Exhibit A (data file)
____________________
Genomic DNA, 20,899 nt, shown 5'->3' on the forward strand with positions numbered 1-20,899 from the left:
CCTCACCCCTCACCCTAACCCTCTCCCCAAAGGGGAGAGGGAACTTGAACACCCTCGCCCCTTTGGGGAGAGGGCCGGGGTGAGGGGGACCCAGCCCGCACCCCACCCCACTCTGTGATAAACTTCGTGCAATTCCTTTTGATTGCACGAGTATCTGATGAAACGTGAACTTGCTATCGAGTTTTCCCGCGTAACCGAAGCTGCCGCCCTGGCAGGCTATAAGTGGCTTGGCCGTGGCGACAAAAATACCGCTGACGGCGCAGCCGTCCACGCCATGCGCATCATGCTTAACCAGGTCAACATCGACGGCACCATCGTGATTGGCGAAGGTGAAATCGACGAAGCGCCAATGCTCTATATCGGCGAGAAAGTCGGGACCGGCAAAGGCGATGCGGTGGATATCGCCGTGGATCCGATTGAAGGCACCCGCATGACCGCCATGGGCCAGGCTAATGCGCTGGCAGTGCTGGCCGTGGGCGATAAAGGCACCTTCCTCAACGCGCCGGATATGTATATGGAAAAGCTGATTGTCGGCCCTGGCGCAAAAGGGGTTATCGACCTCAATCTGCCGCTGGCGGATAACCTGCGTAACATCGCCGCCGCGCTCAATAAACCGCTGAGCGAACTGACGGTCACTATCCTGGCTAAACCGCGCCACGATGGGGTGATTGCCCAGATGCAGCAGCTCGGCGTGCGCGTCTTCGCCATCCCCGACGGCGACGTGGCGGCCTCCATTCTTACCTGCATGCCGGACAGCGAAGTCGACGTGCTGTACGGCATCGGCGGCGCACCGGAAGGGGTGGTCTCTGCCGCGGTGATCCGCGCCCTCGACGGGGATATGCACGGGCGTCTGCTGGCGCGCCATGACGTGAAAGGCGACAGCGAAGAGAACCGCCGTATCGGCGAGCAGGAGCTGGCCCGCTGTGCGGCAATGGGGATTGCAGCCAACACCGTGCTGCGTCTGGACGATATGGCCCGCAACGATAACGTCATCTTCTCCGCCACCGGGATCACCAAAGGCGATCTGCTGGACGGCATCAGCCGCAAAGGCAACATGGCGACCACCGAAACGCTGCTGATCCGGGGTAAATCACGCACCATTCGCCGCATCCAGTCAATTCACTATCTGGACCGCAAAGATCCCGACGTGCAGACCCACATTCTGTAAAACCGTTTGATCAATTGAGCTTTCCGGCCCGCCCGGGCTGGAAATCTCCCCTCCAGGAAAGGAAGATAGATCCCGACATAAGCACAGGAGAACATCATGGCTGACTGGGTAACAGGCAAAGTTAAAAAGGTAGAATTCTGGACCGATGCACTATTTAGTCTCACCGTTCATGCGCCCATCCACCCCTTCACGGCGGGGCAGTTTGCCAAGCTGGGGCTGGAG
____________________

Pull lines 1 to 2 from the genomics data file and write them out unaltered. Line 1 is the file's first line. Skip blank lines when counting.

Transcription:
Genomic DNA, 20,899 nt, shown 5'->3' on the forward strand with positions numbered 1-20,899 from the left:
CCTCACCCCTCACCCTAACCCTCTCCCCAAAGGGGAGAGGGAACTTGAACACCCTCGCCCCTTTGGGGAGAGGGCCGGGGTGAGGGGGACCCAGCCCGCACCCCACCCCACTCTGTGATAAACTTCGTGCAATTCCTTTTGATTGCACGAGTATCTGATGAAACGTGAACTTGCTATCGAGTTTTCCCGCGTAACCGAAGCTGCCGCCCTGGCAGGCTATAAGTGGCTTGGCCGTGGCGACAAAAATACCGCTGACGGCGCAGCCGTCCACGCCATGCGCATCATGCTTAACCAGGTCAACATCGACGGCACCATCGTGATTGGCGAAGGTGAAATCGACGAAGCGCCAATGCTCTATATCGGCGAGAAAGTCGGGACCGGCAAAGGCGATGCGGTGGATATCGCCGTGGATCCGATTGAAGGCACCCGCATGACCGCCATGGGCCAGGCTAATGCGCTGGCAGTGCTGGCCGTGGGCGATAAAGGCACCTTCCTCAACGCGCCGGATATGTATATGGAAAAGCTGATTGTCGGCCCTGGCGCAAAAGGGGTTATCGACCTCAATCTGCCGCTGGCGGATAACCTGCGTAACATCGCCGCCGCGCTCAATAAACCGCTGAGCGAACTGACGGTCACTATCCTGGCTAAACCGCGCCACGATGGGGTGATTGCCCAGATGCAGCAGCTCGGCGTGCGCGTCTTCGCCATCCCCGACGGCGACGTGGCGGCCTCCATTCTTACCTGCATGCCGGACAGCGAAGTCGACGTGCTGTACGGCATCGGCGGCGCACCGGAAGGGGTGGTCTCTGCCGCGGTGATCCGCGCCCTCGACGGGGATATGCACGGGCGTCTGCTGGCGCGCCATGACGTGAAAGGCGACAGCGAAGAGAACCGCCGTATCGGCGAGCAGGAGCTGGCCCGCTGTGCGGCAATGGGGATTGCAGCCAACACCGTGCTGCGTCTGGACGATATGGCCCGCAACGATAACGTCATCTTCTCCGCCACCGGGATCACCAAAGGCGATCTGCTGGACGGCATCAGCCGCAAAGGCAACATGGCGACCACCGAAACGCTGCTGATCCGGGGTAAATCACGCACCATTCGCCGCATCCAGTCAATTCACTATCTGGACCGCAAAGATCCCGACGTGCAGACCCACATTCTGTAAAACCGTTTGATCAATTGAGCTTTCCGGCCCGCCCGGGCTGGAAATCTCCCCTCCAGGAAAGGAAGATAGATCCCGACATAAGCACAGGAGAACATCATGGCTGACTGGGTAACAGGCAAAGTTAAAAAGGTAGAATTCTGGACCGATGCACTATTTAGTCTCACCGTTCATGCGCCCATCCACCCCTTCACGGCGGGGCAGTTTGCCAAGCTGGGGCTGGAG